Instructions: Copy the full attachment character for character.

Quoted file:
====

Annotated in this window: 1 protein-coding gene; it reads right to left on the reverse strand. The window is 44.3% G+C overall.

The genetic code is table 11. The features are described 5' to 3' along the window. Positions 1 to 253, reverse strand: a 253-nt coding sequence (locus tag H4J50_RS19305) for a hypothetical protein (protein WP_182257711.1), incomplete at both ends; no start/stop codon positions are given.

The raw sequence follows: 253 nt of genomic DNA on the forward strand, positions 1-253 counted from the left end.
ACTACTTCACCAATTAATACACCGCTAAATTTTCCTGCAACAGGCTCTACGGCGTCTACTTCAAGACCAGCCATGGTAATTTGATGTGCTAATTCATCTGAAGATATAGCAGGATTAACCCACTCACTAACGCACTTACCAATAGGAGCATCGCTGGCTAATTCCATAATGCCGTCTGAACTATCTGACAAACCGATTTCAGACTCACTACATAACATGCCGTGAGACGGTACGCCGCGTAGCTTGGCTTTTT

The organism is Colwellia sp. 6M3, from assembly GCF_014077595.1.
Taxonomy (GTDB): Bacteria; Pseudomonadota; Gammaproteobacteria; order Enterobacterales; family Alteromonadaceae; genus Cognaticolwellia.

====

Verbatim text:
Annotated in this window: 1 protein-coding gene; it reads right to left on the reverse strand. The window is 44.3% G+C overall.

The genetic code is table 11. The features are described 5' to 3' along the window. Positions 1 to 253, reverse strand: a 253-nt coding sequence (locus tag H4J50_RS19305) for a hypothetical protein (protein WP_182257711.1), incomplete at both ends; no start/stop codon positions are given.

The raw sequence follows: 253 nt of genomic DNA on the forward strand, positions 1-253 counted from the left end.
ACTACTTCACCAATTAATACACCGCTAAATTTTCCTGCAACAGGCTCTACGGCGTCTACTTCAAGACCAGCCATGGTAATTTGATGTGCTAATTCATCTGAAGATATAGCAGGATTAACCCACTCACTAACGCACTTACCAATAGGAGCATCGCTGGCTAATTCCATAATGCCGTCTGAACTATCTGACAAACCGATTTCAGACTCACTACATAACATGCCGTGAGACGGTACGCCGCGTAGCTTGGCTTTTT

The organism is Colwellia sp. 6M3, from assembly GCF_014077595.1.
Taxonomy (GTDB): Bacteria; Pseudomonadota; Gammaproteobacteria; order Enterobacterales; family Alteromonadaceae; genus Cognaticolwellia.